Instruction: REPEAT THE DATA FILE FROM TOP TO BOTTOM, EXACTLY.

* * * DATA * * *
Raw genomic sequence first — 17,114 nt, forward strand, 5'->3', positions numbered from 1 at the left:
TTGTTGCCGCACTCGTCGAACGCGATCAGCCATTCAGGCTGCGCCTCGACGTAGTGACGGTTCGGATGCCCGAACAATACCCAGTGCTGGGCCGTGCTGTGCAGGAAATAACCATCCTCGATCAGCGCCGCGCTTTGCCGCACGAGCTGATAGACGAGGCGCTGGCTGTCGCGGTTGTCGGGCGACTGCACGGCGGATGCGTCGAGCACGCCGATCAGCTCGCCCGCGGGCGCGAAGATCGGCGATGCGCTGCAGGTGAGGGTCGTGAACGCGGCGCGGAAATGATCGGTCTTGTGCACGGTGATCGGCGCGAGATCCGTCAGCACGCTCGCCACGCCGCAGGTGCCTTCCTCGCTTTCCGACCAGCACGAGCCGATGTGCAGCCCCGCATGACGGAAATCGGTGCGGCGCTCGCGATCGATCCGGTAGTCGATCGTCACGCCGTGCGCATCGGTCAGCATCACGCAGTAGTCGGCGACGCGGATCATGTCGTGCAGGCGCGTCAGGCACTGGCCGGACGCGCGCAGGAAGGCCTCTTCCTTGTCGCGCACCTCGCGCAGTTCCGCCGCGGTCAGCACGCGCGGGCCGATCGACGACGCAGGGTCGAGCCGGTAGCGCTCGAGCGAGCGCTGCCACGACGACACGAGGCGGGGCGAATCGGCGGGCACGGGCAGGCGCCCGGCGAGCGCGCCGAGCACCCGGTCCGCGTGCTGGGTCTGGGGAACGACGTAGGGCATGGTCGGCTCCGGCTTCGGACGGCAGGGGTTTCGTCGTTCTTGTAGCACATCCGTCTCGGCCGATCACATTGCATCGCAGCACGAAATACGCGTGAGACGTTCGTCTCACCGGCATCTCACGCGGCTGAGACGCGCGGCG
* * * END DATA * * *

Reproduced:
Raw genomic sequence first — 17,114 nt, forward strand, 5'->3', positions numbered from 1 at the left:
TTGTTGCCGCACTCGTCGAACGCGATCAGCCATTCAGGCTGCGCCTCGACGTAGTGACGGTTCGGATGCCCGAACAATACCCAGTGCTGGGCCGTGCTGTGCAGGAAATAACCATCCTCGATCAGCGCCGCGCTTTGCCGCACGAGCTGATAGACGAGGCGCTGGCTGTCGCGGTTGTCGGGCGACTGCACGGCGGATGCGTCGAGCACGCCGATCAGCTCGCCCGCGGGCGCGAAGATCGGCGATGCGCTGCAGGTGAGGGTCGTGAACGCGGCGCGGAAATGATCGGTCTTGTGCACGGTGATCGGCGCGAGATCCGTCAGCACGCTCGCCACGCCGCAGGTGCCTTCCTCGCTTTCCGACCAGCACGAGCCGATGTGCAGCCCCGCATGACGGAAATCGGTGCGGCGCTCGCGATCGATCCGGTAGTCGATCGTCACGCCGTGCGCATCGGTCAGCATCACGCAGTAGTCGGCGACGCGGATCATGTCGTGCAGGCGCGTCAGGCACTGGCCGGACGCGCGCAGGAAGGCCTCTTCCTTGTCGCGCACCTCGCGCAGTTCCGCCGCGGTCAGCACGCGCGGGCCGATCGACGACGCAGGGTCGAGCCGGTAGCGCTCGAGCGAGCGCTGCCACGACGACACGAGGCGGGGCGAATCGGCGGGCACGGGCAGGCGCCCGGCGAGCGCGCCGAGCACCCGGTCCGCGTGCTGGGTCTGGGGAACGACGTAGGGCATGGTCGGCTCCGGCTTCGGACGGCAGGGGTTTCGTCGTTCTTGTAGCACATCCGTCTCGGCCGATCACATTGCATCGCAGCACGAAATACGCGTGAGACGTTCGTCTCACCGGCATCTCACGCGGCTGAGACGCGCGGCG